Does red wine make you live longer? Do bras cause cancer? Is sugar as addictive as cocaine and heroin? We uncover what headline-grabbing scientific studies really mean for your health
Fifty years ago, the U.S. surgeon general first declared that smoking tobacco causes lung cancer. Popular Science readers could have known that was coming.
Scientists discover the drug may help dementia patients retain memory for as many as six additional months
Neuroscience: How nicotine rewires your noggin.
It's not that bad.
A study of social smokers and addicts reveals a likely genetic culprit
A new understanding of brain chemistry could usher in an age of biologically enhanced humans
It's unclear whether or not they help people quit real cigarettes.
The incredible Mr. Limpet
Dash of trivia, pinch of wit: a new compendium.
Arsenic-laced drinking water, lead-contaminated soils and choking air pollution are sadly just the start in some of the world's dirtiest places
Your cellphone does not in itself cause cancer. But in the daily sea of radiation we all travel, there may be subtler dangers at work, and science is only just beginning to understand how they can come to affect people like Per Segerbäck so intensely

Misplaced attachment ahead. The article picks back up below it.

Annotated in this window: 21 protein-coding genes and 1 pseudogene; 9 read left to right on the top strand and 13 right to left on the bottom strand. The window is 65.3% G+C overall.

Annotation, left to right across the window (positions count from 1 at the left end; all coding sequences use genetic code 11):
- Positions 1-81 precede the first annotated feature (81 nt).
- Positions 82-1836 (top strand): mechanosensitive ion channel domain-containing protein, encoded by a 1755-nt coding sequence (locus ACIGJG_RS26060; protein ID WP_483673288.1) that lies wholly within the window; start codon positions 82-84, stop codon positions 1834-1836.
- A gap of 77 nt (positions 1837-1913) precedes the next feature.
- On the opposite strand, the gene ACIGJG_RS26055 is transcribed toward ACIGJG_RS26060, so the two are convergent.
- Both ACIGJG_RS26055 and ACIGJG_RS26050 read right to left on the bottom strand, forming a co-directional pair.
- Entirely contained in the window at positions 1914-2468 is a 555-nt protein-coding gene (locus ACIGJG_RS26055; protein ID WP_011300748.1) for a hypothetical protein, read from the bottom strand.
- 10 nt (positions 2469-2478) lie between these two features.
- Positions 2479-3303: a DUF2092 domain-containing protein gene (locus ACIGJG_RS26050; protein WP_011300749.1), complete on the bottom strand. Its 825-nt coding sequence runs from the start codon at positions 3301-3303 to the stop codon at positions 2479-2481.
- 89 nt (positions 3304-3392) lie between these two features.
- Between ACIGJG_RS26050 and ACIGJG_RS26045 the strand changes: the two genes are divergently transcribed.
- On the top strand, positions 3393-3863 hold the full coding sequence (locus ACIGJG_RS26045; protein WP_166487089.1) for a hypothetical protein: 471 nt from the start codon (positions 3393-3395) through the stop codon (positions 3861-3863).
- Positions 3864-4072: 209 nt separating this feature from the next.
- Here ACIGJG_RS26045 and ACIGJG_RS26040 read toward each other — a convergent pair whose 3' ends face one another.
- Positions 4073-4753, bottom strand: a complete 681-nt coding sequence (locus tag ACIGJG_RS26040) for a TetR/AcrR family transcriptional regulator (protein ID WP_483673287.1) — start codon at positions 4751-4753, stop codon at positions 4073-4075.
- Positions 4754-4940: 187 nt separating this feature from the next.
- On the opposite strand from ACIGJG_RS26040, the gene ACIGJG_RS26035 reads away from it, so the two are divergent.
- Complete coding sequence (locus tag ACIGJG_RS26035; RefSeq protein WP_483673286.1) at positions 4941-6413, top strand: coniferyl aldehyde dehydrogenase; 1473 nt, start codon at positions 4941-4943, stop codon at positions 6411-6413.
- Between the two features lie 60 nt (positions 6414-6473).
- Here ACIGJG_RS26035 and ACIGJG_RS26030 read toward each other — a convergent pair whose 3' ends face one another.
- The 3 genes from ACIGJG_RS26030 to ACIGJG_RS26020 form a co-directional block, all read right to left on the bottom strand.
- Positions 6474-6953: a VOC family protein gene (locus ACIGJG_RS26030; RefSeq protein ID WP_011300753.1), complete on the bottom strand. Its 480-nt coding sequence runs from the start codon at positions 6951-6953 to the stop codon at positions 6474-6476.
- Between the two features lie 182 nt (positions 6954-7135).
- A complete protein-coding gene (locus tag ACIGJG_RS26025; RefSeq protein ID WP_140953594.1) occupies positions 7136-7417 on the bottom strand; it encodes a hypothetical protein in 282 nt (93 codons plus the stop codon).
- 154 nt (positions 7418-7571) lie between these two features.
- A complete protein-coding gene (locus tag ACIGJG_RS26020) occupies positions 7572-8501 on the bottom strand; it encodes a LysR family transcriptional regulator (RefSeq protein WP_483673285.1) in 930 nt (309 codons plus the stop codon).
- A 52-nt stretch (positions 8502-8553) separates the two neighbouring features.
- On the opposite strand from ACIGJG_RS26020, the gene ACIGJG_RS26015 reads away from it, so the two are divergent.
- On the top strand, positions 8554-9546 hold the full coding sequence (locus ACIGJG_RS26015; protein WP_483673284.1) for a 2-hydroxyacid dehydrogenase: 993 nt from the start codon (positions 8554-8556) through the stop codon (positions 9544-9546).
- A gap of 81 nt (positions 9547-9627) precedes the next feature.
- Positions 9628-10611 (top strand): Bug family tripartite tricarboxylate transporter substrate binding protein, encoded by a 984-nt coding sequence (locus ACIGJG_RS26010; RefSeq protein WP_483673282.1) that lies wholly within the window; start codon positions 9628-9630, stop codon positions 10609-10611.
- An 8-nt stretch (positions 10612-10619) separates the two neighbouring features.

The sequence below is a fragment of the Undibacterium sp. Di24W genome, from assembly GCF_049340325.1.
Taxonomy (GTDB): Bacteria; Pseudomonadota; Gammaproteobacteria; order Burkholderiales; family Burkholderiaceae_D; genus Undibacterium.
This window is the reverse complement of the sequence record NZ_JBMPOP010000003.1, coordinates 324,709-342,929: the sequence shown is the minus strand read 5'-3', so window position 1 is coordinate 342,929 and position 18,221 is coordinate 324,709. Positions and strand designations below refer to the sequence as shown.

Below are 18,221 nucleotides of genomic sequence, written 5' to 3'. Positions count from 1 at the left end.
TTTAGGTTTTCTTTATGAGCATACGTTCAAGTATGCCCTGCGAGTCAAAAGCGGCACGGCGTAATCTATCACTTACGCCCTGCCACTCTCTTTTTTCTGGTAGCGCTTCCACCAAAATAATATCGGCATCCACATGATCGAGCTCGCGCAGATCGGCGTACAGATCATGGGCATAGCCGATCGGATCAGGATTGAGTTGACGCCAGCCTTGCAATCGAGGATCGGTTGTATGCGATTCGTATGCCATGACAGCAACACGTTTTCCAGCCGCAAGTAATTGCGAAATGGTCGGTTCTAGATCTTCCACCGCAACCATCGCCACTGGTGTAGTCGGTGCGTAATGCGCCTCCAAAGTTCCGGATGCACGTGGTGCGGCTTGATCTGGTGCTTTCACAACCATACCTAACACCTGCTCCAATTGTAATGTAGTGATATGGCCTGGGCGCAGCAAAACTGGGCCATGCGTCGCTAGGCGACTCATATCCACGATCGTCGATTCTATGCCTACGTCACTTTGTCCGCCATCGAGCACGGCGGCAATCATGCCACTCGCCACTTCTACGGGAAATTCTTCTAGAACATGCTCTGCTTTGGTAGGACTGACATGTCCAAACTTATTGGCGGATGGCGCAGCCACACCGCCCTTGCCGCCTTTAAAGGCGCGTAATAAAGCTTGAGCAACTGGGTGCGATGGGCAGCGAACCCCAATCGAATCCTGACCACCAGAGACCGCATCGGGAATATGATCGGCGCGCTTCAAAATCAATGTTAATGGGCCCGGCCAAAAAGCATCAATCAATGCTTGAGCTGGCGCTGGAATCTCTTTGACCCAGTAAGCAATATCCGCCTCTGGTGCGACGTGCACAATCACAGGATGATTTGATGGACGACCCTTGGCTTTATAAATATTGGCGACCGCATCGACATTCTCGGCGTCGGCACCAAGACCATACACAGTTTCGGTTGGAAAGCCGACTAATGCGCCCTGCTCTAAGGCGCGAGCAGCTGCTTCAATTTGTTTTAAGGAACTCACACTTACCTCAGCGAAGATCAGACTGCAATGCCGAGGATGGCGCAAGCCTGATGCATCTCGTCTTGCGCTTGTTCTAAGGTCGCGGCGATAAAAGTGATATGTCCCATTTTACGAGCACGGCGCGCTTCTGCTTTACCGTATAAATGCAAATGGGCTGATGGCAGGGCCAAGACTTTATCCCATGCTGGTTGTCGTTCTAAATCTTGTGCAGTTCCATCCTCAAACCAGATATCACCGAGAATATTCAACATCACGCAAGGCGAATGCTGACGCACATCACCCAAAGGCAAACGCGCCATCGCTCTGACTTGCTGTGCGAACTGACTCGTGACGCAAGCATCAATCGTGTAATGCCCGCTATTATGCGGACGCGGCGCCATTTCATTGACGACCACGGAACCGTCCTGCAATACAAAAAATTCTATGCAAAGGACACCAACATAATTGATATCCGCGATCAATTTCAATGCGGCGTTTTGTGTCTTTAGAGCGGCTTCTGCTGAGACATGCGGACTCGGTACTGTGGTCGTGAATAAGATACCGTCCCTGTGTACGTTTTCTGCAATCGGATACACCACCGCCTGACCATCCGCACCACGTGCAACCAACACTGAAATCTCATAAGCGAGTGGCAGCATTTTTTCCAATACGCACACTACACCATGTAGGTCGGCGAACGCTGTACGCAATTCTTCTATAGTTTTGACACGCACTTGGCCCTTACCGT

The treatment is now ready for human trials.
Researchers are plugging in smokers, alcoholics, and even crack addicts to expose them to a relapse environment--and teach them how to deal with it. Will it work?
A new way to get sick and annoy passersby
By denaturing nicotine before it reaches the heart and brain, a new vaccine could mute the addictiveness of tobacco products
A new test for HPV has been cleared as way to screen for cervical cancer, but doctors are concerned that it doesn't do enough to protect younger women.
More than 50 of the most dangerous, disgusting, humiliating and just plain bad professions
From our archive: a reporter's LSD trip, a guide to getting high during Prohibition, and more
Bill Andrews has spent two decades unlocking the molecular mechanisms of aging. His mission: to extend the human life span to 150 years--or die trying
The author subjects himself to genetic tests, scans and other high-tech diagnostics to report on how the trend toward "personalized medicine" will affect us